Assuming your cat is healthy, effective pregnancy care includes a high-nutrient diet as well as fresh, clean water. In addition, your cat should be kept indoors at all times. Change your pregnant cat’s diet to high-quality kitten food or food for pregnant and nursing cats. Keep her on this food until the kittens are old enough to be weaned.
Pregnancy and delivery complications are uncommon, but they can be significant. Because of this, it is very important to have the phone number and location of the closest emergency veterinary facility on hand.
Any unexpected symptoms should be followed up with a call or visit to your veterinarian during pregnancy. This is a crucial aspect of a pregnant cat’s care. Although many pregnant cats have a trouble-free pregnancy, there are certain issues that can arise. Learn how to recognise the signs of difficulty and what steps to take to protect a pregnant cat and her foetuses. Here are a few conditions you should know about so you can recognise the signs and take the right steps if they happen.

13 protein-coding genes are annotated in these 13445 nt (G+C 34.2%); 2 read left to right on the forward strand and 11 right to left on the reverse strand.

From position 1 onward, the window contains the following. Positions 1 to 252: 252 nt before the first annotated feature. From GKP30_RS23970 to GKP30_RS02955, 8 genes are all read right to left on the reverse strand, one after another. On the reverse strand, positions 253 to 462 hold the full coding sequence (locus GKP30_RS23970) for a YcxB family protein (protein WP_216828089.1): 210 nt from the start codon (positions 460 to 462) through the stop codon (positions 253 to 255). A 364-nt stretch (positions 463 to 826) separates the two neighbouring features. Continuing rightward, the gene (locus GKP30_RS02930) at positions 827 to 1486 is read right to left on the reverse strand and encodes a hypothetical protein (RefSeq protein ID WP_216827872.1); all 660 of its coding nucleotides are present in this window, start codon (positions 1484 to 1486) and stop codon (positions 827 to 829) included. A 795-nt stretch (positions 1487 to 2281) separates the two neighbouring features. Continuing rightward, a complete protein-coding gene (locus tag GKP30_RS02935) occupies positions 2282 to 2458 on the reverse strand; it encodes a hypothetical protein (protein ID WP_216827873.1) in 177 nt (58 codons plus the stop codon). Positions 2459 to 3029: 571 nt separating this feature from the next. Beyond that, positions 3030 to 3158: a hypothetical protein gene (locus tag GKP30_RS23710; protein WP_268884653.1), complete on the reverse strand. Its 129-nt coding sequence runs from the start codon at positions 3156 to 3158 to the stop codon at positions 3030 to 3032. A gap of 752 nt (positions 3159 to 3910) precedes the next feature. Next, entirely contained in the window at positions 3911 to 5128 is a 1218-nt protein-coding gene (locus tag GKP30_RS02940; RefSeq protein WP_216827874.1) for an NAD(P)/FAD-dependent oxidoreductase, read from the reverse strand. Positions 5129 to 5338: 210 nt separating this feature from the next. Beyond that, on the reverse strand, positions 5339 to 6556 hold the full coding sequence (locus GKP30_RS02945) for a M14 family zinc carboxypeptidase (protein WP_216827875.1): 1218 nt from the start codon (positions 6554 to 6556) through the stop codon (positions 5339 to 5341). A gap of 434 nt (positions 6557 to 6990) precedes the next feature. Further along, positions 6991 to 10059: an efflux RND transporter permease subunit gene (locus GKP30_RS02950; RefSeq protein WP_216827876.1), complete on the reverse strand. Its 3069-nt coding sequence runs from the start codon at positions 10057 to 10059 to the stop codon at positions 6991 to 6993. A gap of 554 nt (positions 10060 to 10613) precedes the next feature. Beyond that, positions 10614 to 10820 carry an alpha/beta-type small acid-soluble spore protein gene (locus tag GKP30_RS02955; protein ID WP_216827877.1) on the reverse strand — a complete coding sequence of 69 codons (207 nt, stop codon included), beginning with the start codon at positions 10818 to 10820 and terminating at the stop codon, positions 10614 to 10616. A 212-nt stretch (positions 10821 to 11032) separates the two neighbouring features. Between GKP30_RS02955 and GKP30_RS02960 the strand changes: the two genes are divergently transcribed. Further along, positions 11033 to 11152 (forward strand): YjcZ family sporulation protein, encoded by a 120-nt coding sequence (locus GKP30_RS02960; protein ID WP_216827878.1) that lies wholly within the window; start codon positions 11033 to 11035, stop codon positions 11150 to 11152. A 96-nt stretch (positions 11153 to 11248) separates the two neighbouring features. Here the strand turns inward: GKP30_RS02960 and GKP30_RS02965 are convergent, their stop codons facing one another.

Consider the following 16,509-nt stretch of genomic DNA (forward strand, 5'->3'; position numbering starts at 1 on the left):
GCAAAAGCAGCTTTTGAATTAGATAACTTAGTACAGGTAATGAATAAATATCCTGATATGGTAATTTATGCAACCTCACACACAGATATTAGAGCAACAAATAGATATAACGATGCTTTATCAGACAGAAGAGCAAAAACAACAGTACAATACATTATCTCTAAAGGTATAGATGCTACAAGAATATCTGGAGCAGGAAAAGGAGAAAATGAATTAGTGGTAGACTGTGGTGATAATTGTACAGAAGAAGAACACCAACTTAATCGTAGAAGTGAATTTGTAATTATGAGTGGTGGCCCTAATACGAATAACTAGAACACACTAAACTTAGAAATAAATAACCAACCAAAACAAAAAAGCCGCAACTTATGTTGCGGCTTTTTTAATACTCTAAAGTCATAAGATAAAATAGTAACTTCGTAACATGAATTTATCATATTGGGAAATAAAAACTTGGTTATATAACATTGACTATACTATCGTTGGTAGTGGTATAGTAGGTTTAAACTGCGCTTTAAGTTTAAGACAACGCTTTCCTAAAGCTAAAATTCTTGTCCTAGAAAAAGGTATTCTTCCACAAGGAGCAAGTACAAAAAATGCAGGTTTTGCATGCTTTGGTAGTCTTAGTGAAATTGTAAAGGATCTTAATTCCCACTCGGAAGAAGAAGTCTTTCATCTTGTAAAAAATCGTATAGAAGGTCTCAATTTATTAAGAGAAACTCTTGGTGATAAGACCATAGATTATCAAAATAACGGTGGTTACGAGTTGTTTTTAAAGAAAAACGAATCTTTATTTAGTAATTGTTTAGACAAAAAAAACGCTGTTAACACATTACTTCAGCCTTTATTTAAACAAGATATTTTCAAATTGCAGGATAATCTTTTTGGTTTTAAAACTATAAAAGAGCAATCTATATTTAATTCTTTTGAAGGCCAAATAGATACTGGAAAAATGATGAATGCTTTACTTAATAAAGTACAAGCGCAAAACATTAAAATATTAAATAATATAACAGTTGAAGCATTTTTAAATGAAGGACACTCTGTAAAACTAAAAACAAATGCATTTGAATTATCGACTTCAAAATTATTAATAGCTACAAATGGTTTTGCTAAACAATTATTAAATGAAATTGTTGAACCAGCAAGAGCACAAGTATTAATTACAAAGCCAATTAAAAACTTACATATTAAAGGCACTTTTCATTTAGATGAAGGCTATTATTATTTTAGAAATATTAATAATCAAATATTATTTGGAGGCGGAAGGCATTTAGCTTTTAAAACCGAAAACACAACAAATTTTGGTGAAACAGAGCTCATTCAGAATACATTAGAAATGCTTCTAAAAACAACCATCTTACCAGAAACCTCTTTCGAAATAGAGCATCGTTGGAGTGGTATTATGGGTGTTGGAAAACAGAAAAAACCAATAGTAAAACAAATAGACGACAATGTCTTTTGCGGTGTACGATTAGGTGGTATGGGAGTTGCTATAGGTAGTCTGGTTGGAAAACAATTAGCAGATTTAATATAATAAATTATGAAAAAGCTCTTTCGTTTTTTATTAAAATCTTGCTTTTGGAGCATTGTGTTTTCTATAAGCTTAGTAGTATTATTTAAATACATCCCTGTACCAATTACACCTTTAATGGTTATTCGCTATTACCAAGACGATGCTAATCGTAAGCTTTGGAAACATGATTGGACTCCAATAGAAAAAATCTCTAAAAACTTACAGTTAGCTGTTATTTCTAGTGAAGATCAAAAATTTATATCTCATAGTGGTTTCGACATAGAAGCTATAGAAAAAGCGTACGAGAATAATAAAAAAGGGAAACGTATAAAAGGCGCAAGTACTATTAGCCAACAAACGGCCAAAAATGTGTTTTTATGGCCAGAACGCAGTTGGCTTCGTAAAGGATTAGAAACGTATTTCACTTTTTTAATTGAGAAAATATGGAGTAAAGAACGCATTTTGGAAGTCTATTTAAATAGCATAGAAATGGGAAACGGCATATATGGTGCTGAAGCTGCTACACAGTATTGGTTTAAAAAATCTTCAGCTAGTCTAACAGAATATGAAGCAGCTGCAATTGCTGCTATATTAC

Eclampsia, a life-threatening illness caused by calcium deficiency, most commonly occurs when the kittens are one to four weeks old and the mother is producing the most milk. It can even happen before the baby is born. Any pregnant or nursing cat who exhibits any of these symptoms should seek medical attention immediately. Calcium supplementation and supportive care are part of the treatment. It can become more severe in subsequent pregnancies, so bear that in mind.
Signs of Eclampsia in Pregnant Cats
- Behavioral Symptoms: Restlessness, pacing, and panting.